However, the most important evidence in support of this claim is the fact that Israel and the IDF were successful in this effort. This was not a 100% success, but very close to that standard. As HRW kept emphasizing, 3,200 people were sheltering in that school. And out of them only 20 were killed, (21 according to the NYT). 'Only', because 20 out of 3,200 is 0.625%, less than 1% killed, over 99% survived, extremely close to 100%. Effort wise, this should be considered, and is, a success. Adding the number of wounded, (45 according Mike Cole, a UN official quoted in the NYT, and 100 according to the Guardian), does not change the fact that most of the civilians sheltering in this school were unharmed, more than 90%. The only way this can be considered a failure is if the standard for success is 100%. If so, those who set this standard should have the integrity to publicly say so in the first place. If this is not the standard, then the conclusion is unavoidable, the IDF operation in the immediate vicinity of the Jabalya girls' school was successful in minimizing the civilian casualties. Such a success, over 99% survival rate, cannot be achieved without an effort. A huge effort made by the attacking side to minimize civilian casualties. And why bother to go through all that effort, unless there is a real military target nearby?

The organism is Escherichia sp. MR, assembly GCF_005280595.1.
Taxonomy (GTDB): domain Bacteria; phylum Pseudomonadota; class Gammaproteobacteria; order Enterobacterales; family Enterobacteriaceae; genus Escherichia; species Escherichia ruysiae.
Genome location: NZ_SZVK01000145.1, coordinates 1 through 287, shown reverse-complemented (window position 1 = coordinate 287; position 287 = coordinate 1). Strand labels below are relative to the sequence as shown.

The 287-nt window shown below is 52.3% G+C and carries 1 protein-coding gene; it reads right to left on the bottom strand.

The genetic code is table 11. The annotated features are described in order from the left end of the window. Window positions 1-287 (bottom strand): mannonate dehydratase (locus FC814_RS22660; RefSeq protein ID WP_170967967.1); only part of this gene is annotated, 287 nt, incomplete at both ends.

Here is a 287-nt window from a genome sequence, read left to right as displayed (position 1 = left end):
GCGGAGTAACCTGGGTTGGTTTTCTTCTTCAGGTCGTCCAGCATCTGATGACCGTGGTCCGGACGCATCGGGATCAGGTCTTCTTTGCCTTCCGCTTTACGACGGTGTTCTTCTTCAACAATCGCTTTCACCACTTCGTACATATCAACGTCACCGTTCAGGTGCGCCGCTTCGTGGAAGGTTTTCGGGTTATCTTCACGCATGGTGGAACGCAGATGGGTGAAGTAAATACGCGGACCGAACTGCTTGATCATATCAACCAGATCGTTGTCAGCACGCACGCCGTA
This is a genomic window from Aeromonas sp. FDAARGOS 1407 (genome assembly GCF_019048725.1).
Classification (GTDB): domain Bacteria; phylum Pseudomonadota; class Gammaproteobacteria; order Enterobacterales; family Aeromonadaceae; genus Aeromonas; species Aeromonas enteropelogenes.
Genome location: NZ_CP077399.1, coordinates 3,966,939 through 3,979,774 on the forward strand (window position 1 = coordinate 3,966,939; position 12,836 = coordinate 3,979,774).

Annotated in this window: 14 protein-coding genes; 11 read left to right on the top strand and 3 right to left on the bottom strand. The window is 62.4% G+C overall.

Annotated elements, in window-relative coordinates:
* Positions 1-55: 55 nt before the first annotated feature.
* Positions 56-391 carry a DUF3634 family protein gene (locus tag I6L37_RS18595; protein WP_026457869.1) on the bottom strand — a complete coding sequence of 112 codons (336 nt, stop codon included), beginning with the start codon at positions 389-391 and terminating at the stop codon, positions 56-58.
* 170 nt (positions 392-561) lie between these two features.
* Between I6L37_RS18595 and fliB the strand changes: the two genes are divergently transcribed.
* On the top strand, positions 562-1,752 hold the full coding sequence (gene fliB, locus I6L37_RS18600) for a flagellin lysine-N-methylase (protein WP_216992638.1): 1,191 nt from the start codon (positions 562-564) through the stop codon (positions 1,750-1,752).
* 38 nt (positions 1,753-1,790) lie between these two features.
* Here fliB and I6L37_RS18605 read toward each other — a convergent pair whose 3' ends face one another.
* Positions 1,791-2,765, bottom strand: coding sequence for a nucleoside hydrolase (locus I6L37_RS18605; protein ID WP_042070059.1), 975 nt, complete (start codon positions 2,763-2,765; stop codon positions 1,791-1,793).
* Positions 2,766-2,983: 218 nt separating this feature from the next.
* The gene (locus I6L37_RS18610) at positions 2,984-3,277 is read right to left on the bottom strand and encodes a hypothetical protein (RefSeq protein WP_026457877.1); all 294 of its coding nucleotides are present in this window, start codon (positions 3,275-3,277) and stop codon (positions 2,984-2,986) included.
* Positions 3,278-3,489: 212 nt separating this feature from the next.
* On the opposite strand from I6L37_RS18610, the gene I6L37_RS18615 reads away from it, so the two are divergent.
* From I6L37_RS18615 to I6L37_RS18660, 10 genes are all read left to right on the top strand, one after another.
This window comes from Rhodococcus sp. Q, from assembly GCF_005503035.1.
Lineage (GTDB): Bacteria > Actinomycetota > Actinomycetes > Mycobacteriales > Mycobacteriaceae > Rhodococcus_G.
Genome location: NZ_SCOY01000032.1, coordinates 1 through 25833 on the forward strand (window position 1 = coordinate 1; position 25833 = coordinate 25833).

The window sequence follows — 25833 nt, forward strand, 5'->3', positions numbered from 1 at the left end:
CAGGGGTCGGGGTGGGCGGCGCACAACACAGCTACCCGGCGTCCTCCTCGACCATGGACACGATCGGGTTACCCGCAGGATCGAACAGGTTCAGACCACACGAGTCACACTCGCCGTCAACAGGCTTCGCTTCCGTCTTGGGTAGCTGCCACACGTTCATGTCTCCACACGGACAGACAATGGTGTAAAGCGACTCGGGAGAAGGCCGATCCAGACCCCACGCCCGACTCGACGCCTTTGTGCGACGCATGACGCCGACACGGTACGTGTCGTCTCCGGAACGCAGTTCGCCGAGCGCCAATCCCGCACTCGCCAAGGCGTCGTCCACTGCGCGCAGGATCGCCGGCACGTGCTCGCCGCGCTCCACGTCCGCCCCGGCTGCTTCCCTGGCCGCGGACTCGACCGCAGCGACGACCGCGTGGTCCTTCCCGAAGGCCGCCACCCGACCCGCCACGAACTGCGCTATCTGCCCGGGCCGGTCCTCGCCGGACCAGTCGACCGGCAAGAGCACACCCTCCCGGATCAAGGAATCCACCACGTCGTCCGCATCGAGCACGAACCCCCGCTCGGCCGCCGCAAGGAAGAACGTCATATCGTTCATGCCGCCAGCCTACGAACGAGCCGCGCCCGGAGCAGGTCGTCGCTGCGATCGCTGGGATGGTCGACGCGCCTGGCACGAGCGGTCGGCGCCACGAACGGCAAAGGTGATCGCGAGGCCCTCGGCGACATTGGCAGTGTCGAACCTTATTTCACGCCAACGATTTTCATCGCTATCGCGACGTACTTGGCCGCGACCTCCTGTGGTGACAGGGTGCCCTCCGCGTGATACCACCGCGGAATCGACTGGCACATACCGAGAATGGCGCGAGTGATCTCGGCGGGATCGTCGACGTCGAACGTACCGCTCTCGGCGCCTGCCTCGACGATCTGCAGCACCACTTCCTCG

Nonetheless, people were killed. And the question, could Israel have done more in order to save lives is proper and appropriate. When the value of life is at the core of your convictions, that question is always proper. To the opposing sides in this dispute, this question places each of them in a different position. For the IDF it is a requisite of professionalism and ethics, studying the details of the events in order to do better the next time. Fulfill the military objectives with less impact on civilian lives, less harm, fewer deaths, getting even closer to 100%. For Israel's critics and detractors it is about finding that one detail from which charges of war crimes and/or violations of international law can be built. An integral part of that process, for both sides, is taking into account what the IDF couldn't have done. And as powerful as the IDF is there are a few things it couldn’t do. According to the NYT and its witnesses most of the killing was caused by the only live shell to land in that compound. This one hit the courtyard were men were praying underneath eucalyptus trees. In predawn darkness, underneath the canopy of eucalyptus trees, the briefly lit lamination shells cannot help detect such a gathering. Therefore, these deaths, tragic as they are; the IDF could not have prevented.